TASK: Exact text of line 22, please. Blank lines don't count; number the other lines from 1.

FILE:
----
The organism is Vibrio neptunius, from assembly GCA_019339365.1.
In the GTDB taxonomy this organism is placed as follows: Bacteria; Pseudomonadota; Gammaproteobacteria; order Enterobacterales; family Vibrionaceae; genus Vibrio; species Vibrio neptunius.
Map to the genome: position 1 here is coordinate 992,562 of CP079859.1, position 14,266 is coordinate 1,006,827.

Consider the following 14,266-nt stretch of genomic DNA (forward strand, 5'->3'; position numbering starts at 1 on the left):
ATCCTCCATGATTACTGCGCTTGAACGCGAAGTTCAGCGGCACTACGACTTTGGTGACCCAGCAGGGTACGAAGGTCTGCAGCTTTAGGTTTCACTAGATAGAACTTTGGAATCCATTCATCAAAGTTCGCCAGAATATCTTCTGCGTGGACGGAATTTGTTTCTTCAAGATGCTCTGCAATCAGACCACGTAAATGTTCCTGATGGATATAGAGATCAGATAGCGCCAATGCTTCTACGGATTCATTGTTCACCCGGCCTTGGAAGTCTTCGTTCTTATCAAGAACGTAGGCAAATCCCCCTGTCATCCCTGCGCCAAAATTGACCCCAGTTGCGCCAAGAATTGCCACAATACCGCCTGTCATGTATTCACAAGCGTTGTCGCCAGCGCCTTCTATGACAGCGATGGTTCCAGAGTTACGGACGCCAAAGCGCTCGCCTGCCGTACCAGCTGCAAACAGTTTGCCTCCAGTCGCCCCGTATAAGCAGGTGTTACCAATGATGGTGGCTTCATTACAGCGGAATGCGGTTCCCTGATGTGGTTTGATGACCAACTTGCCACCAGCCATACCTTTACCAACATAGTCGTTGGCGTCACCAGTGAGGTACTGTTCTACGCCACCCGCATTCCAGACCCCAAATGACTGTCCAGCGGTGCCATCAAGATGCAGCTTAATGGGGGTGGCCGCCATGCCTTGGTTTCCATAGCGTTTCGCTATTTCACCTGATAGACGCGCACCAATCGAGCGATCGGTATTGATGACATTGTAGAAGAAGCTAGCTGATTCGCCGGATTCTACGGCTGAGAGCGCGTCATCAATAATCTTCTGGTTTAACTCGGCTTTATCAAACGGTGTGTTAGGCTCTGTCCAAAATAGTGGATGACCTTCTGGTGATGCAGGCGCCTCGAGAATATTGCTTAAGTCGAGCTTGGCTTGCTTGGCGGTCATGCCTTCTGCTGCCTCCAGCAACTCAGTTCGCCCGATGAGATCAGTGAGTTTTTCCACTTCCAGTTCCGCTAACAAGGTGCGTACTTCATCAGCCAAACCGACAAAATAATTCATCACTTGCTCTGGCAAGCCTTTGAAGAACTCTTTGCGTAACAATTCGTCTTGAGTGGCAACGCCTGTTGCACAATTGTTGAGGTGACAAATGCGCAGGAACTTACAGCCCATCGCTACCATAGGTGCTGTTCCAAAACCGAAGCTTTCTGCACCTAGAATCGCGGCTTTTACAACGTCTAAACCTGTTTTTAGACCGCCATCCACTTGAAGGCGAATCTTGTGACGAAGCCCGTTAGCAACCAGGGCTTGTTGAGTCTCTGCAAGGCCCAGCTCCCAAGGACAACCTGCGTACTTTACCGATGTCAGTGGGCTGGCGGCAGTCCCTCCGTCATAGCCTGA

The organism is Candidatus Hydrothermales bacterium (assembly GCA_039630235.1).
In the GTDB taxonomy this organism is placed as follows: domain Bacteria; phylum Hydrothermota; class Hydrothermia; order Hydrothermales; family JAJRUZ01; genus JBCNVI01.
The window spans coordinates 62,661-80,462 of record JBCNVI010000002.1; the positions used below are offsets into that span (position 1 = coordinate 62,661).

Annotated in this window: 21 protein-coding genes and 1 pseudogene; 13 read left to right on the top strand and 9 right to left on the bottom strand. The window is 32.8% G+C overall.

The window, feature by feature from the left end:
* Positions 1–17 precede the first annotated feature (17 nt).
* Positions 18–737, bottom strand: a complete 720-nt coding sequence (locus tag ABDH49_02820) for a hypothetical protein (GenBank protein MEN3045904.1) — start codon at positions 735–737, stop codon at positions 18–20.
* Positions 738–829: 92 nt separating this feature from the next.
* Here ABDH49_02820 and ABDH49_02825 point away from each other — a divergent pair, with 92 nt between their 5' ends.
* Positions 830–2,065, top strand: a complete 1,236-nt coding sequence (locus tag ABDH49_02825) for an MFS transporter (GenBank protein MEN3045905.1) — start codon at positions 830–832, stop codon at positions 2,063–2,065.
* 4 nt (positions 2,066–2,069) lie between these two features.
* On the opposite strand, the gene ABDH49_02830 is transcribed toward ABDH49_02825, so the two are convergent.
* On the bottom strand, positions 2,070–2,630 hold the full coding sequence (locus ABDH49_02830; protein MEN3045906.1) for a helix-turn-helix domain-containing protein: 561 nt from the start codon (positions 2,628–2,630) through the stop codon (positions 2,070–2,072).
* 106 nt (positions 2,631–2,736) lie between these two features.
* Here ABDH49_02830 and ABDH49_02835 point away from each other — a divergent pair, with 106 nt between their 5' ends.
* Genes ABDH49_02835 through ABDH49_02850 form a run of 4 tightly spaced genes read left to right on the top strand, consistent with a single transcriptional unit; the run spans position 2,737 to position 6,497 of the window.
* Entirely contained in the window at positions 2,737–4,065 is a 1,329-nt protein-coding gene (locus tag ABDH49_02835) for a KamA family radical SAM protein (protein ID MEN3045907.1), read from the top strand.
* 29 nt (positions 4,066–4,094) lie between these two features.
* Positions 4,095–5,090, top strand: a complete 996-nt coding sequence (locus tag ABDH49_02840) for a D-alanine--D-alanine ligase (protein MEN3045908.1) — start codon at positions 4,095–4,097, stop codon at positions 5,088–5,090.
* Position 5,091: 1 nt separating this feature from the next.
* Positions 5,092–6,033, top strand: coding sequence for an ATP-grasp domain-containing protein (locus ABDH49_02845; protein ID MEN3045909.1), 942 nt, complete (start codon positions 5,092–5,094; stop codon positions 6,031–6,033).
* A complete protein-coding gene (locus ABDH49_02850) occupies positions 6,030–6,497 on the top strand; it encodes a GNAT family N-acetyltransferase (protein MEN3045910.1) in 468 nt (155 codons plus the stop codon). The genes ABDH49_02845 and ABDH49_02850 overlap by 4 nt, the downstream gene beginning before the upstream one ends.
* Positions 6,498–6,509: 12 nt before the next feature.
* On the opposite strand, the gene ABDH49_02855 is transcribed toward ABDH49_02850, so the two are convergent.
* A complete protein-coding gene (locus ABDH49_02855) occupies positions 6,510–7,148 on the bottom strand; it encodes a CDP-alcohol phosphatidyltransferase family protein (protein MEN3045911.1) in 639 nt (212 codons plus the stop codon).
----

* Entirely contained in the window at positions 2,737–4,065 is a 1,329-nt protein-coding gene (locus tag ABDH49_02835) for a KamA family radical SAM protein (protein ID MEN3045907.1), read from the top strand.